Moss not only makes your driveway unsightly, it can also be hazardous since it is slippery. This makes driving and walking on the driveway dangerous.
Getting rid of moss from the driveway is fairly easy. But it’ll probably keep coming back if you don’t fix the underlying issues. In this guide, I outline some of the ways you can permanently prevent driveway moss.
What You'll Learn Today
- Why Is There Moss On My Driveway?
- Can Moss Damage My Driveway?
- How Do I Stop Moss From Growing On My Driveway?
Why Is There Moss On My Driveway?
Moss is incredibly adaptable and can grow pretty much anywhere on earth. It’s everywhere from the tropics to the polar regions. Yes, there is something like arctic moss.
While these plants can survive a wide range of conditions, they thrive particularly well in moist conditions.
So if you find moss on your driveway, it’s because it’s damp. I’m not talking about the dampness after rain or snowfall. If the water dries up quickly, moss usually won’t grow.
Persistent dampness is what attracts moss. This can be caused by poor driveway drainage, shaded areas, groundwater, or cracks and holes that trap moisture.
In some cases, moss is a good indicator of an aging driveway. As the driveway wears out, it develops cracks, holes and sunken areas that stay damp most of the time, resulting in moss.
By the way, if you are wondering where moss even comes from, the answer is anywhere. Moss spores can be carried by wind for thousands of kilometers.
So even if you don’t have any moss growing in your yard, it can be brought in by wind from far away.
Can Moss Damage My Driveway?
Moss is not as damaging to a driveway as weeds. The main reason for this is that it lacks roots. So it doesn’t cause cracks or holes. It simply clings to the surface of the driveway.
But if moss grows unchecked on the driveway and spreads over a large area, it could reduce the lifespan of the driveway.
One of the risks is that it makes the driveway even more damp than it was. This excess moisture can damage the driveway.
But the biggest issue people have with moss growing on the driveway is that it’s unsightly. It lowers the curb appeal of your home and can even affect value when selling the house.
How Do I Stop Moss From Growing On My Driveway?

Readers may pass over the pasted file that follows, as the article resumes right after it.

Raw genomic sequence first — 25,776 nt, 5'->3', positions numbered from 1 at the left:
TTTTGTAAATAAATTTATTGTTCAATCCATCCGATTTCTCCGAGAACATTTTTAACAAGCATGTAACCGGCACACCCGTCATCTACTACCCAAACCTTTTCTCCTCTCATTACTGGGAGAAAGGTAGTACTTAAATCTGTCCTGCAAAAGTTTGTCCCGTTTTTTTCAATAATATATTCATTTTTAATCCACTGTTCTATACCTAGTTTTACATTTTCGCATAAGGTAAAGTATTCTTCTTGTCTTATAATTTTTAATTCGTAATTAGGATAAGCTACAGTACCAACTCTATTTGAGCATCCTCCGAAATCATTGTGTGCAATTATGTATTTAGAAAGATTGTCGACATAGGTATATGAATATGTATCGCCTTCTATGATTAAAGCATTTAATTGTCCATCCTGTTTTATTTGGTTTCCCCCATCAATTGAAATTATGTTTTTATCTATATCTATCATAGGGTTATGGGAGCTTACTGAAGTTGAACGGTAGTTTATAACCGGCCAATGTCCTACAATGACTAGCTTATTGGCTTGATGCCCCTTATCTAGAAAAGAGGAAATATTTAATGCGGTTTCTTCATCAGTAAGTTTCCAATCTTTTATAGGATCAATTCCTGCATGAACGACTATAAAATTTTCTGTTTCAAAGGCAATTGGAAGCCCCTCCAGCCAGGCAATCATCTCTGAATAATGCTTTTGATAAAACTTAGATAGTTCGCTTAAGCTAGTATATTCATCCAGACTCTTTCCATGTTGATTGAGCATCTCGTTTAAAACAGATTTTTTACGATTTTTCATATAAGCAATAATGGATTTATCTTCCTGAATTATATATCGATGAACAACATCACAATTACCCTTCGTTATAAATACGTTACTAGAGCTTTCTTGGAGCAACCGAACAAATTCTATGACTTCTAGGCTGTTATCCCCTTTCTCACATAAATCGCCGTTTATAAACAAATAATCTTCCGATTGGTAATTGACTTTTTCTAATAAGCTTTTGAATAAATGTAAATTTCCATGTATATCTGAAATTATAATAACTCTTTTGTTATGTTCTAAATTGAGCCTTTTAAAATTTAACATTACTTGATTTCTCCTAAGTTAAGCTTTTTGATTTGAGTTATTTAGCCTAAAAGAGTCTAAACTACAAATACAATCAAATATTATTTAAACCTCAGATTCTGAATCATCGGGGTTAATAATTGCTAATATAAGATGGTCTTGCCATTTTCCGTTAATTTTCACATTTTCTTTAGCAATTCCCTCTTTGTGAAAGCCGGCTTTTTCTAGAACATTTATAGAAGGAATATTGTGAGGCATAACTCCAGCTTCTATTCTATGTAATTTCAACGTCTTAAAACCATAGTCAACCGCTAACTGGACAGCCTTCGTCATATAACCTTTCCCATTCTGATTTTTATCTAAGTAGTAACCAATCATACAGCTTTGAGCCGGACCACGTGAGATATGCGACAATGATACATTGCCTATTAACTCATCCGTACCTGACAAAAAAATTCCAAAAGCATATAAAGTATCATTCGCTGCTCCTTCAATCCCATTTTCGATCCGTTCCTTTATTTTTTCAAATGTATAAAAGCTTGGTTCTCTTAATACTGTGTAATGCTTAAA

You can get rid of moss by brushing or scrubbing it away, pouring vinegar or boiling water on it, or using a pressure/power washer. Here’re some natural methods.
But it will come back after some time. To completely get rid of it and keep it away, focus on the root causes.
Basically, you need to answer this question: why is my driveway damp and how do I keep it dry?
Once you deal with the persistent dampness, moss will disappear completely. Here are some great solutions.
1. Improve Driveway Drainage
One of the most common root causes for moss on driveway is poor drainage. If your driveway doesn’t properly drain away water, pools of water will form on the surface.
This prolonged dampness creates the perfect conditions for moss to grow.
The slope or gradient of your driveway greatly determines how well it drains. The way your driveway slopes could be causing water to collect on a part of the driveway.
For instance, there could be a low point on the driveway where water from other parts of the driveway and yard collects.
The driveway could also have the wrong surface profile. Generally, you want a crowned driveway where the center slopes down towards the sides. This allows water to easily shed off the driveway. If the driveway is completely flat, water will stay on it when it rains or snows.
Here are a few ways to fix driveway drainage.
- Resurface the driveway to improve slope and surface profile. This involves adding a new layer of material on the driveway. But it only works for concrete and asphalt driveways.
- If you have a paver or gravel driveway, you can remove the surface materials and re-grade the base layer underneath to create a better gradient. Then put back the pavers or gravel.
- If water collects on one spot on the driveway, a channel drain along that area will fix the problem. It’ll collect the water and take it away via an underground pipe. Below is a video showing the installation of a driveway channel drain.
2. Keep Stormwater Away From The Driveway